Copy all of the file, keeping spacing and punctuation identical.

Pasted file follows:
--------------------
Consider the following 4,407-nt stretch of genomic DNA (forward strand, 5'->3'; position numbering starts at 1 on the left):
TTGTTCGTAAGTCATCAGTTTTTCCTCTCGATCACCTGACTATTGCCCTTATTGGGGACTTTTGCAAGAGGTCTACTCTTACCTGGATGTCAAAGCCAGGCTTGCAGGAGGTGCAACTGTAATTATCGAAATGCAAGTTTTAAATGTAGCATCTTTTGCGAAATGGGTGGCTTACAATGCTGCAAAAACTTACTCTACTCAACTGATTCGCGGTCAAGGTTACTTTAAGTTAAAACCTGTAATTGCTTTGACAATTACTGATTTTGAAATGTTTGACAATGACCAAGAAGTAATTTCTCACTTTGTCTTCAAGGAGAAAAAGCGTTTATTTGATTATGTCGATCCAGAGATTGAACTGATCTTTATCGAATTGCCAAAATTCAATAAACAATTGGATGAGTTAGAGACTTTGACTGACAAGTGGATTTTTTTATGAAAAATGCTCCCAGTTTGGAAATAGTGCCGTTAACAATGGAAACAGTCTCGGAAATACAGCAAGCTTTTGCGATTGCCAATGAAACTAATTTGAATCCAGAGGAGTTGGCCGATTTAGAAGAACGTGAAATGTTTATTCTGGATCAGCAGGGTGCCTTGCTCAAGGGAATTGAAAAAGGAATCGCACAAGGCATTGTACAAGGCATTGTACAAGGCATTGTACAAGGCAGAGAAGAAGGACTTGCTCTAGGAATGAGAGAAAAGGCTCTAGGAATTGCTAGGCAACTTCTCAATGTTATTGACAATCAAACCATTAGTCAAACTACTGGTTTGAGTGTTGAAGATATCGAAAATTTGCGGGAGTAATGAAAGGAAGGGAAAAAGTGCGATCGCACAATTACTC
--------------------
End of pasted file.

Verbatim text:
Consider the following 4,407-nt stretch of genomic DNA (forward strand, 5'->3'; position numbering starts at 1 on the left):
TTGTTCGTAAGTCATCAGTTTTTCCTCTCGATCACCTGACTATTGCCCTTATTGGGGACTTTTGCAAGAGGTCTACTCTTACCTGGATGTCAAAGCCAGGCTTGCAGGAGGTGCAACTGTAATTATCGAAATGCAAGTTTTAAATGTAGCATCTTTTGCGAAATGGGTGGCTTACAATGCTGCAAAAACTTACTCTACTCAACTGATTCGCGGTCAAGGTTACTTTAAGTTAAAACCTGTAATTGCTTTGACAATTACTGATTTTGAAATGTTTGACAATGACCAAGAAGTAATTTCTCACTTTGTCTTCAAGGAGAAAAAGCGTTTATTTGATTATGTCGATCCAGAGATTGAACTGATCTTTATCGAATTGCCAAAATTCAATAAACAATTGGATGAGTTAGAGACTTTGACTGACAAGTGGATTTTTTTATGAAAAATGCTCCCAGTTTGGAAATAGTGCCGTTAACAATGGAAACAGTCTCGGAAATACAGCAAGCTTTTGCGATTGCCAATGAAACTAATTTGAATCCAGAGGAGTTGGCCGATTTAGAAGAACGTGAAATGTTTATTCTGGATCAGCAGGGTGCCTTGCTCAAGGGAATTGAAAAAGGAATCGCACAAGGCATTGTACAAGGCATTGTACAAGGCATTGTACAAGGCAGAGAAGAAGGACTTGCTCTAGGAATGAGAGAAAAGGCTCTAGGAATTGCTAGGCAACTTCTCAATGTTATTGACAATCAAACCATTAGTCAAACTACTGGTTTGAGTGTTGAAGATATCGAAAATTTGCGGGAGTAATGAAAGGAAGGGAAAAAGTGCGATCGCACAATTACTC